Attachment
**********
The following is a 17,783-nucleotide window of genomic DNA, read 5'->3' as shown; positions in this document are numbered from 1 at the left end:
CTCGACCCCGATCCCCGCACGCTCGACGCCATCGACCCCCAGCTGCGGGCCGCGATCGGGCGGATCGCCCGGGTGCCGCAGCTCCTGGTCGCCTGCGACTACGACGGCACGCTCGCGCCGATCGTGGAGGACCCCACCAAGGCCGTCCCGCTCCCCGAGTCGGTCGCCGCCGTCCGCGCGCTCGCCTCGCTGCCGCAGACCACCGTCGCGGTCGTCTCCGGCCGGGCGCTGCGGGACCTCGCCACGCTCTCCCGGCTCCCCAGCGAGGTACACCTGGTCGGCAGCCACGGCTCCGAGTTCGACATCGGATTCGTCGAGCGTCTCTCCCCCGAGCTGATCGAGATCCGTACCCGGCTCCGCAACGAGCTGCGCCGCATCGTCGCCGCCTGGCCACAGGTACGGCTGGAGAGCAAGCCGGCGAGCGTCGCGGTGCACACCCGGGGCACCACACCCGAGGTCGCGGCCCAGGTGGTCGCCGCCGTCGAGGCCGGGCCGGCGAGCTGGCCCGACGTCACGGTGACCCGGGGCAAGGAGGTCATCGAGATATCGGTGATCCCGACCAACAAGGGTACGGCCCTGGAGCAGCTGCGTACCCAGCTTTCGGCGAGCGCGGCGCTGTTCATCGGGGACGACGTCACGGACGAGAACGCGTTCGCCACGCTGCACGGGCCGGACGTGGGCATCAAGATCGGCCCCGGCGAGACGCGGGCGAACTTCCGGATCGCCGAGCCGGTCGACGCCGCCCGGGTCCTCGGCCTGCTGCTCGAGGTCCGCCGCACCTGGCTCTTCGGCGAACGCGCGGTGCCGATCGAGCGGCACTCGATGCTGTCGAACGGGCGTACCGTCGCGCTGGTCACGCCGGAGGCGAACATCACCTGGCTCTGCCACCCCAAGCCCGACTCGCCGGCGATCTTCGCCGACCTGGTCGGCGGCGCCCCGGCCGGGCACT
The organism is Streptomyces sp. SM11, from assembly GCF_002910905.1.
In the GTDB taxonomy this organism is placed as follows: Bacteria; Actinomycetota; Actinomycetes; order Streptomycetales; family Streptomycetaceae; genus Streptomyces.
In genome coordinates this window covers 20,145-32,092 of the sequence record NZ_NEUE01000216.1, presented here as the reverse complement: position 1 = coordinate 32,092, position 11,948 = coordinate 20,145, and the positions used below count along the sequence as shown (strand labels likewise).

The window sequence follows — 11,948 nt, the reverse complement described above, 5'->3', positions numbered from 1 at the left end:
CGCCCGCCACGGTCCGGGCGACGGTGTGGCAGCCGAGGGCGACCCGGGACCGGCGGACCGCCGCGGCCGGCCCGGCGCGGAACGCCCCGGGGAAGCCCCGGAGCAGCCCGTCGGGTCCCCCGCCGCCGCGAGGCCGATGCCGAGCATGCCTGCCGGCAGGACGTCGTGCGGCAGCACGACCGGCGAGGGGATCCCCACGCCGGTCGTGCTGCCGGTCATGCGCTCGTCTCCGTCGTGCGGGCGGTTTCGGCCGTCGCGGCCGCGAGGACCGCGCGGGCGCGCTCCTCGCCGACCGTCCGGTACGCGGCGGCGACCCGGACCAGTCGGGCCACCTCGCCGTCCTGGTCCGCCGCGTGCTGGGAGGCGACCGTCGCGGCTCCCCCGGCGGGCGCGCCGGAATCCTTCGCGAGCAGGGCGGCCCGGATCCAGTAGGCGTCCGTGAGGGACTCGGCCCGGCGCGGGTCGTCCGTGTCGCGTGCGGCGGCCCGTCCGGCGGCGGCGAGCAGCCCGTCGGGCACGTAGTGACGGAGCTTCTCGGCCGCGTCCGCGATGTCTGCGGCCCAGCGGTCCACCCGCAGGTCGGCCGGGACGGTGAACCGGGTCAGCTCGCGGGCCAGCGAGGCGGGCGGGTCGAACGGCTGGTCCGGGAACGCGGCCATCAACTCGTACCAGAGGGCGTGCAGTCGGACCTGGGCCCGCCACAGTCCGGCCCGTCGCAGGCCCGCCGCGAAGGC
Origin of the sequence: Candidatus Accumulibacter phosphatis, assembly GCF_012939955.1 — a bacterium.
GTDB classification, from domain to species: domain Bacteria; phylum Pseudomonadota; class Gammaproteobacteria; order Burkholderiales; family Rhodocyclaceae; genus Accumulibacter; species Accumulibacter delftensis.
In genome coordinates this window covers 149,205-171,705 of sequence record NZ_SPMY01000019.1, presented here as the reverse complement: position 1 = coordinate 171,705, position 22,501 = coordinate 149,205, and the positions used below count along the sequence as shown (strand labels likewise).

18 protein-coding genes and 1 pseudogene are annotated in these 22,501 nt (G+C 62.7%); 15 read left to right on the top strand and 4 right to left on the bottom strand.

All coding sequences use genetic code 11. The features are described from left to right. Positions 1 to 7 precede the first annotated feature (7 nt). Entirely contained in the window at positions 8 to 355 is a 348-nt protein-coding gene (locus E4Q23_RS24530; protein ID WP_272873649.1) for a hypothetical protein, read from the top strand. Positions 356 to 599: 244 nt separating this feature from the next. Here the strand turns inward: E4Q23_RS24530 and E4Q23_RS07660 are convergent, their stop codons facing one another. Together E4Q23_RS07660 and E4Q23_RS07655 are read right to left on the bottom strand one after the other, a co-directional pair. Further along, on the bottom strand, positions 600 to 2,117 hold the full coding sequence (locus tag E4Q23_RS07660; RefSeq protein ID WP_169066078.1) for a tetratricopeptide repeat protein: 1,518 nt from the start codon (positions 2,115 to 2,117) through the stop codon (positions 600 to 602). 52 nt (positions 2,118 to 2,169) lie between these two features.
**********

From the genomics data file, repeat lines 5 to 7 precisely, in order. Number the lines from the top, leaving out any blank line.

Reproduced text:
In genome coordinates this window covers 20,145-32,092 of the sequence record NZ_NEUE01000216.1, presented here as the reverse complement: position 1 = coordinate 32,092, position 11,948 = coordinate 20,145, and the positions used below count along the sequence as shown (strand labels likewise).

The window sequence follows — 11,948 nt, the reverse complement described above, 5'->3', positions numbered from 1 at the left end:
CGCCCGCCACGGTCCGGGCGACGGTGTGGCAGCCGAGGGCGACCCGGGACCGGCGGACCGCCGCGGCCGGCCCGGCGCGGAACGCCCCGGGGAAGCCCCGGAGCAGCCCGTCGGGTCCCCCGCCGCCGCGAGGCCGATGCCGAGCATGCCTGCCGGCAGGACGTCGTGCGGCAGCACGACCGGCGAGGGGATCCCCACGCCGGTCGTGCTGCCGGTCATGCGCTCGTCTCCGTCGTGCGGGCGGTTTCGGCCGTCGCGGCCGCGAGGACCGCGCGGGCGCGCTCCTCGCCGACCGTCCGGTACGCGGCGGCGACCCGGACCAGTCGGGCCACCTCGCCGTCCTGGTCCGCCGCGTGCTGGGAGGCGACCGTCGCGGCTCCCCCGGCGGGCGCGCCGGAATCCTTCGCGAGCAGGGCGGCCCGGATCCAGTAGGCGTCCGTGAGGGACTCGGCCCGGCGCGGGTCGTCCGTGTCGCGTGCGGCGGCCCGTCCGGCGGCGGCGAGCAGCCCGTCGGGCACGTAGTGACGGAGCTTCTCGGCCGCGTCCGCGATGTCTGCGGCCCAGCGGTCCACCCGCAGGTCGGCCGGGACGGTGAACCGGGTCAGCTCGCGGGCCAGCGAGGCGGGCGGGTCGAACGGCTGGTCCGGGAACGCGGCCATCAACTCGTACCAGAGGGCGTGCAGTCGGACCTGGGCCCGCCACAGTCCGGCCCGTCGCAGGCCCGCCGCGAAGGC